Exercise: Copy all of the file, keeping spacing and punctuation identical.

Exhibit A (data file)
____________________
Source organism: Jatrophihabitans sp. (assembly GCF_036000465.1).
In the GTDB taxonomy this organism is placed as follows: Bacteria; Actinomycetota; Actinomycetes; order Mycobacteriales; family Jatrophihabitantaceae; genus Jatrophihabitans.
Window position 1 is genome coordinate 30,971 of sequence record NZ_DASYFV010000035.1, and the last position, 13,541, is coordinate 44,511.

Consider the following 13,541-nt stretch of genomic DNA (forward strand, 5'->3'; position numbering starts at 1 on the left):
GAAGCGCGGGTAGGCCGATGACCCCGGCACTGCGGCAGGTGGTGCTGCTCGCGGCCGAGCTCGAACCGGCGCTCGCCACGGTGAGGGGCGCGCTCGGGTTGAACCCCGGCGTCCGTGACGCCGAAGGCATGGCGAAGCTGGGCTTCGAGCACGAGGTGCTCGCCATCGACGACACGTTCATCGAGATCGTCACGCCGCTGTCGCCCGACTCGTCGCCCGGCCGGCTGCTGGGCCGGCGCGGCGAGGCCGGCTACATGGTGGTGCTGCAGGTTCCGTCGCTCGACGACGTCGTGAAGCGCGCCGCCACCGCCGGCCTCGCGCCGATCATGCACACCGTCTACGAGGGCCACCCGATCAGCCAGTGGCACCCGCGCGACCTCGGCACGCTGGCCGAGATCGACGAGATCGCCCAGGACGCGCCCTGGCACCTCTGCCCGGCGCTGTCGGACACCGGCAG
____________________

Source organism: Jatrophihabitans sp. (assembly GCF_036000465.1).
In the GTDB taxonomy this organism is placed as follows: Bacteria; Actinomycetota; Actinomycetes; order Mycobacteriales; family Jatrophihabitantaceae; genus Jatrophihabitans.
Window position 1 is genome coordinate 30,971 of sequence record NZ_DASYFV010000035.1, and the last position, 13,541, is coordinate 44,511.

Consider the following 13,541-nt stretch of genomic DNA (forward strand, 5'->3'; position numbering starts at 1 on the left):
GAAGCGCGGGTAGGCCGATGACCCCGGCACTGCGGCAGGTGGTGCTGCTCGCGGCCGAGCTCGAACCGGCGCTCGCCACGGTGAGGGGCGCGCTCGGGTTGAACCCCGGCGTCCGTGACGCCGAAGGCATGGCGAAGCTGGGCTTCGAGCACGAGGTGCTCGCCATCGACGACACGTTCATCGAGATCGTCACGCCGCTGTCGCCCGACTCGTCGCCCGGCCGGCTGCTGGGCCGGCGCGGCGAGGCCGGCTACATGGTGGTGCTGCAGGTTCCGTCGCTCGACGACGTCGTGAAGCGCGCCGCCACCGCCGGCCTCGCGCCGATCATGCACACCGTCTACGAGGGCCACCCGATCAGCCAGTGGCACCCGCGCGACCTCGGCACGCTGGCCGAGATCGACGAGATCGCCCAGGACGCGCCCTGGCACCTCTGCCCGGCGCTGTCGGACACCGGCAG